In a letter emailed Thursday to Trump’s attorneys Bruce Castor and David Schoen, the lead House impeachment manager Rep. Jamie Raskin (D-Maryland) noted that they denied “factual allegations” and “attempted to put critical facts at issue notwithstanding the clear and overwhelming evidence of your constitutional offense.”
Raskin requested that Trump make himself available for testimony and cross-examination any time between February 8 and February 11, and submit a response by 5 p.m. on Friday. If he declines, the impeachment managers reserve the right to argue that “refusal to testify supports a strong adverse inference regarding your action (and inaction) on January 6.”
The answer came within a couple of hours, however, with Trump’s attorneys calling Raskin’s letter a “public relations stunt.”
In their response to the House impeachment charges, Trump’s attorneys argued on Tuesday that the process is designed to remove a sitting president, and is therefore moot for one who is no longer in office, but also that the charges themselves are factually wrong and improper, as Trump was engaged in free speech protected under the 1st Amendment to the US Constitution.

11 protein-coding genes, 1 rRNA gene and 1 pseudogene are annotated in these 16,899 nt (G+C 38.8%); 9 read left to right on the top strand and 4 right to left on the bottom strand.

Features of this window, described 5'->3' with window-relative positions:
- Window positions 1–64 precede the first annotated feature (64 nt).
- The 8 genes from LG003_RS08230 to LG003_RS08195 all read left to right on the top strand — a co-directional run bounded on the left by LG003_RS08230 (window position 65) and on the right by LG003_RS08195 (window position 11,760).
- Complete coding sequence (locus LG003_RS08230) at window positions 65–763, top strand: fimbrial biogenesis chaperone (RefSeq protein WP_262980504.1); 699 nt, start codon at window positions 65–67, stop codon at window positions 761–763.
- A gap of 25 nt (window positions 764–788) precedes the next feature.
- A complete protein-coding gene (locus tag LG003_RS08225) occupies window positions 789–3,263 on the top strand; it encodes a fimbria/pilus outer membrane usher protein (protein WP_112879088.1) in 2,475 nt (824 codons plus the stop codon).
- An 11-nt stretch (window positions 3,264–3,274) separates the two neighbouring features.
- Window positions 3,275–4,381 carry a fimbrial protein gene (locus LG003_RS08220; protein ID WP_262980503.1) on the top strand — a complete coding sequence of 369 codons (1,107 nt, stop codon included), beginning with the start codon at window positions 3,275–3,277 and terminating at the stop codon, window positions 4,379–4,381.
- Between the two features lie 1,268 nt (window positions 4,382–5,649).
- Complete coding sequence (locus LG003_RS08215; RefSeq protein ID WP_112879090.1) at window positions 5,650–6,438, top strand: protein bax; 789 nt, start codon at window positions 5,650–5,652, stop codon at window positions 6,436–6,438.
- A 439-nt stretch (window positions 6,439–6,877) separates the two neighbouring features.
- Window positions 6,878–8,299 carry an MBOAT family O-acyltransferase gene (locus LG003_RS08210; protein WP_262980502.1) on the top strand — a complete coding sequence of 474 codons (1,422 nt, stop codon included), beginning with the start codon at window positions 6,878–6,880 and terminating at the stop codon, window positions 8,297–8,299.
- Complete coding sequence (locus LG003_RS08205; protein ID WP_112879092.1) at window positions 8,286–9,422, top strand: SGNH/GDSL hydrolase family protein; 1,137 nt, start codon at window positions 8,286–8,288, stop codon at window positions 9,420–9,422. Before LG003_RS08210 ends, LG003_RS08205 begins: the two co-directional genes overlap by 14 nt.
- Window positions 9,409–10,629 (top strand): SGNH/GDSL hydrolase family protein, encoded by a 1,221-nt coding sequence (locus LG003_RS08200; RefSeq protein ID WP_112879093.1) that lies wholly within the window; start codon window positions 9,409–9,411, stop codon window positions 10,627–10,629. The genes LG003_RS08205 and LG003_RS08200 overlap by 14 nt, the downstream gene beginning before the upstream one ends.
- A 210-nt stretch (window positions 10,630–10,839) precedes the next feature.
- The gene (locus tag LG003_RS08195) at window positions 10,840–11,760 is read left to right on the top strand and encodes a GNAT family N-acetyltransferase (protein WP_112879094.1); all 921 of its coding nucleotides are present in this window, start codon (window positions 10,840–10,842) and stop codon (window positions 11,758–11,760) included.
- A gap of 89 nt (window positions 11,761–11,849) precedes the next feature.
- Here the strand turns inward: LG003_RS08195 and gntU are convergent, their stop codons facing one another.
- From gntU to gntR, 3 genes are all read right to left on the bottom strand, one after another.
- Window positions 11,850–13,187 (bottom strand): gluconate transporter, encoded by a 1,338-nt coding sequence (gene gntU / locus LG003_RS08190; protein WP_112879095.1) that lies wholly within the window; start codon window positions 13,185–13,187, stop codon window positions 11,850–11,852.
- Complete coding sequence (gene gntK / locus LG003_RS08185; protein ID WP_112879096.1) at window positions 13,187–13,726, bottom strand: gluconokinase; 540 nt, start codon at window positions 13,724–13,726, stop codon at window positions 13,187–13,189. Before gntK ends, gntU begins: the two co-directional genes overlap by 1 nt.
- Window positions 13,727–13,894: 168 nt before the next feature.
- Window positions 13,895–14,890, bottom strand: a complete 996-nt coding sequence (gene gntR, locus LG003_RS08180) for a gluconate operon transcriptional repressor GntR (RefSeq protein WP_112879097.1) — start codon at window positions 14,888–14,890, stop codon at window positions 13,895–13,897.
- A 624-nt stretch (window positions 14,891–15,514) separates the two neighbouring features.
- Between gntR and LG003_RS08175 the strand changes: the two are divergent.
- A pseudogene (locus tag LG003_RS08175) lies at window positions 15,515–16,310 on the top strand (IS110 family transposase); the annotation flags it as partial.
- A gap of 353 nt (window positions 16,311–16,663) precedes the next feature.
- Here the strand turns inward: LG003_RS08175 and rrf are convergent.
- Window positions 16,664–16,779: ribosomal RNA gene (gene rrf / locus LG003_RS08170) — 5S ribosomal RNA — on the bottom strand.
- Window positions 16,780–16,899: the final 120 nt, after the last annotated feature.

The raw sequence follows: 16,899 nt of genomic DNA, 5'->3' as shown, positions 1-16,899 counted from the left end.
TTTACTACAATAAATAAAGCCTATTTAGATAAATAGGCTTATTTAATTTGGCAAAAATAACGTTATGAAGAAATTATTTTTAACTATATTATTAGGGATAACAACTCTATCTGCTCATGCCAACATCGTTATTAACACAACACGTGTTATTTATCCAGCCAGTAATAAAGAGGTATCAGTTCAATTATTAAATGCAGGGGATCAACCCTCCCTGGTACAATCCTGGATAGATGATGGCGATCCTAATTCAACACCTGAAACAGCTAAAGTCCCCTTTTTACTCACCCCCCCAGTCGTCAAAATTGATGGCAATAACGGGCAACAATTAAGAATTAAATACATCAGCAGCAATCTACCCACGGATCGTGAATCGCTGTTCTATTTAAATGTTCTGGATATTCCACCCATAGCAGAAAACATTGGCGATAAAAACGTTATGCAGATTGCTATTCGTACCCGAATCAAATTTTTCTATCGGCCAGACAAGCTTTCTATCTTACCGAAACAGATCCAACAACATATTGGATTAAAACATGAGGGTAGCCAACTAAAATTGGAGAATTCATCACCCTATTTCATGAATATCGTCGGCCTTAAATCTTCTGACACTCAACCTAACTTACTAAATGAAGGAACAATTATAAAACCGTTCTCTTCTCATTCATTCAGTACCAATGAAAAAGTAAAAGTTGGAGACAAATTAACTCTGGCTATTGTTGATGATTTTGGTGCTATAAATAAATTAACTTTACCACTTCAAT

Democrats have accused Trump of “inciting insurrection” over the January 6 riot at the US Capitol, and seek to convict him so he could be barred from holding any public office in the future, under provisions within the 14th Amendment that were used to punish Confederates after the Civil War.
Trump’s attorneys have argued that this amounts to a Bill of Attainder explicitly prohibited in the Constitution, and that such a punishment is conditional on removal from office – which is moot, as he peacefully stepped down on January 20.
Raskin’s letter even acknowledged that Trump is not a sitting president, saying that the “concerns about distraction from their official duties” that might be cited under normal circumstances are “obviously inapplicable here.”
Ten House Republicans voted with the Democrats to impeach Trump on January 13, after several hours of debate and no investigation or hearings. The charges weren’t sent on to the Senate until several days after Joe Biden was sworn in.
A vote forced by Sen. Rand Paul (R-Kentucky) last month showed that only five Republicans believed the process was constitutional, and the Democrats would need 17 of them to secure a conviction.
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